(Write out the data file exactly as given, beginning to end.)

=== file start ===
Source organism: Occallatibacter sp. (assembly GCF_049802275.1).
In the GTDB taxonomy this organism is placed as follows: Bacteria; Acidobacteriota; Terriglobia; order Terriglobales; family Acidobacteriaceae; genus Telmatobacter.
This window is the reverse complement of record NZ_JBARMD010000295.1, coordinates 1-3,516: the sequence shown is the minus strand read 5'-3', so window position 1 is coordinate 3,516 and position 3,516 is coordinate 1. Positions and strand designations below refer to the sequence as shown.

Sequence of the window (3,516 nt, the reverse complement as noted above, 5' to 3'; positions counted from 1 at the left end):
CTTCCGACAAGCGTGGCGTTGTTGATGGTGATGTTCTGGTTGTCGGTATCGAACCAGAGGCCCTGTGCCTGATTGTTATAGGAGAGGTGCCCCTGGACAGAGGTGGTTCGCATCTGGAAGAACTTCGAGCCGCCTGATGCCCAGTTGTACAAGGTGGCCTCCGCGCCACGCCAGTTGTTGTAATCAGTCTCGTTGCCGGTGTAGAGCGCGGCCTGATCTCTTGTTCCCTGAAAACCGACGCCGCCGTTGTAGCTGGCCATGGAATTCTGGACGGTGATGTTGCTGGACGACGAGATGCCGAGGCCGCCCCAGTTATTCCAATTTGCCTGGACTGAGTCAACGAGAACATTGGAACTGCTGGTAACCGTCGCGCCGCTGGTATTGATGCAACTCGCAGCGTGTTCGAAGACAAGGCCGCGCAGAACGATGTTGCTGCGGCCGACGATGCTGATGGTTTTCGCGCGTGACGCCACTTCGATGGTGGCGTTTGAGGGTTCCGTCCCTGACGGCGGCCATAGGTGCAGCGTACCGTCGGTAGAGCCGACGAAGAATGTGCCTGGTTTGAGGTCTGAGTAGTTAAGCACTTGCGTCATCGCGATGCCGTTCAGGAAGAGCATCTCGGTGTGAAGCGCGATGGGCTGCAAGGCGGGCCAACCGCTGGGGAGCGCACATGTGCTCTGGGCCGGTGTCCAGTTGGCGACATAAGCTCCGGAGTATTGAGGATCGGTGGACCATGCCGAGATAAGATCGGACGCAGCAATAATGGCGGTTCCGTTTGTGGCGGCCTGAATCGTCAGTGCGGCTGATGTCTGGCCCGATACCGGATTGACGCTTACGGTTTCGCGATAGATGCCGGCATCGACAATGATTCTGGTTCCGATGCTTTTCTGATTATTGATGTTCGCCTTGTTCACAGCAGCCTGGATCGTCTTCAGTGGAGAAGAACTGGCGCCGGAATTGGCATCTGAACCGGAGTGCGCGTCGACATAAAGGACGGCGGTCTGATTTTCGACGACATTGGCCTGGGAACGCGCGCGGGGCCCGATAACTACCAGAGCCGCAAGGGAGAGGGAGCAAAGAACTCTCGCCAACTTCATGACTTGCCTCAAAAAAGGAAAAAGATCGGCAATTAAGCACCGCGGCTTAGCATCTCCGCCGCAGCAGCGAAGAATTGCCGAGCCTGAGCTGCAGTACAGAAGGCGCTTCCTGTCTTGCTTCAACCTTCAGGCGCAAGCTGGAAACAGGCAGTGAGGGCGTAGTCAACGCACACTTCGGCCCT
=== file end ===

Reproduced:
Source organism: Occallatibacter sp. (assembly GCF_049802275.1).
In the GTDB taxonomy this organism is placed as follows: Bacteria; Acidobacteriota; Terriglobia; order Terriglobales; family Acidobacteriaceae; genus Telmatobacter.
This window is the reverse complement of record NZ_JBARMD010000295.1, coordinates 1-3,516: the sequence shown is the minus strand read 5'-3', so window position 1 is coordinate 3,516 and position 3,516 is coordinate 1. Positions and strand designations below refer to the sequence as shown.

Sequence of the window (3,516 nt, the reverse complement as noted above, 5' to 3'; positions counted from 1 at the left end):
CTTCCGACAAGCGTGGCGTTGTTGATGGTGATGTTCTGGTTGTCGGTATCGAACCAGAGGCCCTGTGCCTGATTGTTATAGGAGAGGTGCCCCTGGACAGAGGTGGTTCGCATCTGGAAGAACTTCGAGCCGCCTGATGCCCAGTTGTACAAGGTGGCCTCCGCGCCACGCCAGTTGTTGTAATCAGTCTCGTTGCCGGTGTAGAGCGCGGCCTGATCTCTTGTTCCCTGAAAACCGACGCCGCCGTTGTAGCTGGCCATGGAATTCTGGACGGTGATGTTGCTGGACGACGAGATGCCGAGGCCGCCCCAGTTATTCCAATTTGCCTGGACTGAGTCAACGAGAACATTGGAACTGCTGGTAACCGTCGCGCCGCTGGTATTGATGCAACTCGCAGCGTGTTCGAAGACAAGGCCGCGCAGAACGATGTTGCTGCGGCCGACGATGCTGATGGTTTTCGCGCGTGACGCCACTTCGATGGTGGCGTTTGAGGGTTCCGTCCCTGACGGCGGCCATAGGTGCAGCGTACCGTCGGTAGAGCCGACGAAGAATGTGCCTGGTTTGAGGTCTGAGTAGTTAAGCACTTGCGTCATCGCGATGCCGTTCAGGAAGAGCATCTCGGTGTGAAGCGCGATGGGCTGCAAGGCGGGCCAACCGCTGGGGAGCGCACATGTGCTCTGGGCCGGTGTCCAGTTGGCGACATAAGCTCCGGAGTATTGAGGATCGGTGGACCATGCCGAGATAAGATCGGACGCAGCAATAATGGCGGTTCCGTTTGTGGCGGCCTGAATCGTCAGTGCGGCTGATGTCTGGCCCGATACCGGATTGACGCTTACGGTTTCGCGATAGATGCCGGCATCGACAATGATTCTGGTTCCGATGCTTTTCTGATTATTGATGTTCGCCTTGTTCACAGCAGCCTGGATCGTCTTCAGTGGAGAAGAACTGGCGCCGGAATTGGCATCTGAACCGGAGTGCGCGTCGACATAAAGGACGGCGGTCTGATTTTCGACGACATTGGCCTGGGAACGCGCGCGGGGCCCGATAACTACCAGAGCCGCAAGGGAGAGGGAGCAAAGAACTCTCGCCAACTTCATGACTTGCCTCAAAAAAGGAAAAAGATCGGCAATTAAGCACCGCGGCTTAGCATCTCCGCCGCAGCAGCGAAGAATTGCCGAGCCTGAGCTGCAGTACAGAAGGCGCTTCCTGTCTTGCTTCAACCTTCAGGCGCAAGCTGGAAACAGGCAGTGAGGGCGTAGTCAACGCACACTTCGGCCCT